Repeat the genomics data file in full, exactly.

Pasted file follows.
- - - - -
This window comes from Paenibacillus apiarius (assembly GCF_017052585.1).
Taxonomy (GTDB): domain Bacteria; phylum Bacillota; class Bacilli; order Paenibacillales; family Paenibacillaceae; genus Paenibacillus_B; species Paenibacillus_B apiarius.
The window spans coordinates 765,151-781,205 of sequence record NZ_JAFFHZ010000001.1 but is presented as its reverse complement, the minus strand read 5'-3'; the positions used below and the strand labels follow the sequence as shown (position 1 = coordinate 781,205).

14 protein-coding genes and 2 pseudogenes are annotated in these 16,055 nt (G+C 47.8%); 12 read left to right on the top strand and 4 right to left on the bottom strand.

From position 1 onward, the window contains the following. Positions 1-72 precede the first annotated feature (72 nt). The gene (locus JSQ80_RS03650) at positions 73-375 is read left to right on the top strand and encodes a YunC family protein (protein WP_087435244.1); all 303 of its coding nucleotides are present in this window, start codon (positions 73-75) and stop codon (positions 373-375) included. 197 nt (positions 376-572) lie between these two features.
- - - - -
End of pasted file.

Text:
This window comes from Paenibacillus apiarius (assembly GCF_017052585.1).
Taxonomy (GTDB): domain Bacteria; phylum Bacillota; class Bacilli; order Paenibacillales; family Paenibacillaceae; genus Paenibacillus_B; species Paenibacillus_B apiarius.
The window spans coordinates 765,151-781,205 of sequence record NZ_JAFFHZ010000001.1 but is presented as its reverse complement, the minus strand read 5'-3'; the positions used below and the strand labels follow the sequence as shown (position 1 = coordinate 781,205).

14 protein-coding genes and 2 pseudogenes are annotated in these 16,055 nt (G+C 47.8%); 12 read left to right on the top strand and 4 right to left on the bottom strand.

From position 1 onward, the window contains the following. Positions 1-72 precede the first annotated feature (72 nt). The gene (locus JSQ80_RS03650) at positions 73-375 is read left to right on the top strand and encodes a YunC family protein (protein WP_087435244.1); all 303 of its coding nucleotides are present in this window, start codon (positions 73-75) and stop codon (positions 373-375) included. 197 nt (positions 376-572) lie between these two features.